I stumbled upon The Other Guys on Netflix over the weekend, and my wife wanted to watch it, so we watched it. I first saw the Will Ferrell-Mark Wahlberg buddy cop comedy in theaters when it came out back in 2010, but it had been at least ten years since my last viewing. Honestly, I may have only seen it once before, but a lot of its scenes and individual lines are seared into my memory. "I'm a peacock, you gotta let me fly!" was quoted endlessly at my high school, so I may have just rewatched it secondhand.
It has an interesting place in the Adam McKay canon. I've never liked it as much as the director’s other collaborations with Ferrell — Anchorman, Talladega Nights, and Step Brothers —but it's the last original comedy McKay did before graduating to his trilogy of Serious Movies For Adults. I didn't like The Big Short, but now that kind of political satire seems to be the only kind of movie McKay wants to make. It's a shame because he has a talent for internalizing the rules of a genre — action, in the case of The Other Guys — and working in that style while filtering it through a comedic lens.
The Other Guys opens with a prime example of this, an exciting and funny action scene in which Samuel L. Jackson and Dwayne Johnson's hotshot cops do millions of dollars in property damage while chasing down some criminals. When they return to be feted at the office, their paperwork is offloaded to Will Ferrell's Allen Gamble, a happy pencil pusher, and Mark Wahlberg's Terry Hoitz, a former rising star in the department who was sidelined after shooting "biracial angel" Derek Jeter, earning himself the nickname "Yankee Clipper."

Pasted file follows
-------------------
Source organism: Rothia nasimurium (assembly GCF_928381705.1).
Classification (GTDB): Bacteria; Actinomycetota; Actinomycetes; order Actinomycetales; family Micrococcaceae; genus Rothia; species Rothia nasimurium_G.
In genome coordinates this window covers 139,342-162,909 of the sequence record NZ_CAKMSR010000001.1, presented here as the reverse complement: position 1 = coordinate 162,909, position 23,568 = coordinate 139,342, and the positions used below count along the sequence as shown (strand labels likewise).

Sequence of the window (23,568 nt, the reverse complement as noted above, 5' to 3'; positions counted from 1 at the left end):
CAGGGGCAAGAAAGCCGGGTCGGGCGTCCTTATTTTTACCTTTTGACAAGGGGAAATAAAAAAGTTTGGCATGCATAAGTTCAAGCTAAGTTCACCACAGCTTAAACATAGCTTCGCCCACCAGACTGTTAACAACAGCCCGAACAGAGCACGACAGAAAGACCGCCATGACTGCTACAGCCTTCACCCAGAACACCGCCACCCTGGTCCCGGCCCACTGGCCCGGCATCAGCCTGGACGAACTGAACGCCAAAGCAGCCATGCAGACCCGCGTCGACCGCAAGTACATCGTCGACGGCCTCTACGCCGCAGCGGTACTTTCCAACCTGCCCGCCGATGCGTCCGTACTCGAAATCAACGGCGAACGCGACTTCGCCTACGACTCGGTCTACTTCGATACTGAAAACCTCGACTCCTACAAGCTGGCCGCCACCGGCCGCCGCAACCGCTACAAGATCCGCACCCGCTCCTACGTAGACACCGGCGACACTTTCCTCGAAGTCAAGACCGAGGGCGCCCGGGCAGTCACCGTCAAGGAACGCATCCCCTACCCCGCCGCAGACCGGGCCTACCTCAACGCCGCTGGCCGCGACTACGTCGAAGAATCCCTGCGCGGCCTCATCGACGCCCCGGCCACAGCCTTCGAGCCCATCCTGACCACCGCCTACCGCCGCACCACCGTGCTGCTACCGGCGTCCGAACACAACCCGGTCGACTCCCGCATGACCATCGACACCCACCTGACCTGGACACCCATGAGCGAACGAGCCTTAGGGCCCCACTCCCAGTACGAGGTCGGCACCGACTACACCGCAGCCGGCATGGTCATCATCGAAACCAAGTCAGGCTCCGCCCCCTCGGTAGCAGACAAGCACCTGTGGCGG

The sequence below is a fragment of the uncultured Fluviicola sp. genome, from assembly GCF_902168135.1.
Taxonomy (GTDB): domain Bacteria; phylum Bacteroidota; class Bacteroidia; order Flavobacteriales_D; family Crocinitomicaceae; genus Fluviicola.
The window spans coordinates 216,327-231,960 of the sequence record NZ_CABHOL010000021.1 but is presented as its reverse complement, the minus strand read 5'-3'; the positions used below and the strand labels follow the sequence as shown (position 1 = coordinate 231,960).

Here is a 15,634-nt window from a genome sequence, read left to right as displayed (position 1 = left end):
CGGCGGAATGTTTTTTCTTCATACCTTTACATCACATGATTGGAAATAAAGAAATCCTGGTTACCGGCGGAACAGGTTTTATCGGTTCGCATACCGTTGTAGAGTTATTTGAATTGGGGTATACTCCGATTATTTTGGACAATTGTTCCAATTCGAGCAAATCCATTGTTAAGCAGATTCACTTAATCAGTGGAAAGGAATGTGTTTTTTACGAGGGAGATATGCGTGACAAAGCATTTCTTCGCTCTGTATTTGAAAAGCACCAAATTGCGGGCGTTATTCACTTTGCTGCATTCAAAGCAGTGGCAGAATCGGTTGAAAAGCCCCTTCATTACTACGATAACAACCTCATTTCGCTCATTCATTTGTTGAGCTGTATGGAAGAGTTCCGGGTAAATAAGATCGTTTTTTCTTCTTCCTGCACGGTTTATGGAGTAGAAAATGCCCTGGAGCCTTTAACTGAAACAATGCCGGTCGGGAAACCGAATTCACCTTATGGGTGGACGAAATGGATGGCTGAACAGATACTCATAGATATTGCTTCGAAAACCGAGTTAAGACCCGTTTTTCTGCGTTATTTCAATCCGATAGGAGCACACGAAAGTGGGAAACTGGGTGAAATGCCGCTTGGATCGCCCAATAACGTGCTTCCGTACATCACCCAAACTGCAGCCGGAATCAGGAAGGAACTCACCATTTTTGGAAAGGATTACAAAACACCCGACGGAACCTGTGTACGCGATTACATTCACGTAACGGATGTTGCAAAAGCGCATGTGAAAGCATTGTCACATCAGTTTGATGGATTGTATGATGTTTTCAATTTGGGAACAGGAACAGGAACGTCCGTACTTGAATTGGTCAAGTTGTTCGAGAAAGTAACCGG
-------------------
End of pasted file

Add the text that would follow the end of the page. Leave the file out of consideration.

It's Jackson and Johnson's hotshot cops that provide the movie's best and most surprising moment. When pursuing some criminals across the city, the pair follow them to the roof of the building, only for the suspects to bust out portable ziplines and glide down from the building, snip the line with bolt cutters, and run off. As Johnson and Jackson reach the roof, The Foo Fighters' My Hero begins to play, setting the stage for some epic action. Jackson turns to Johnson and says, "You thinkin' what I'm thinkin', partner?" Johnson replies, "Aim for the bushes," and they fistbump. Then, they jump off the multi-story building and splat like big bad bugs on the sidewalk below.
It's a shocking moment, and it works just as well now as it did in 2010. My wife let out a surprised, "What?!" when it happened, and I remember my friends and I reacting similarly in the theater. It's a funny bit on paper, but McKay's direction is the reason it works so well. He shoots The Other Guys like an action movie, not like a comedy that has action. He spends time setting Jackson and Johnson up as crucial supporting characters, who we expect to be at the center of the action throughout the rest of the movie. He gives us an exciting opening chase scene so that when he pulls the bait-and-switch, it actually hits.
Plus, the scene is shot like the jump should work. The rocking music, the crane shot that frames the two heroes from below to make them look larger than life, the expectation, earned from a lifetime watching movies where similar gambits pay off, that Johnson and Jackson know what they're doing. So, when we see them hit pavement and McKay cuts to Irish bagpipes at their joint funeral, the surprise hits quick and hard.
A lot of cop movies and TV that I grew up enjoying play a little differently post-2020. The Other Guys may not advocate for the abolition of policing — its ending strikes a reformist posture, suggesting that the cops should be spending their time and resources going after the real criminals: the ones in white collars — but it is refreshing to see a movie that portrays its police, top to bottom, as morons. There goes my hero, indeed, right into the pavement.
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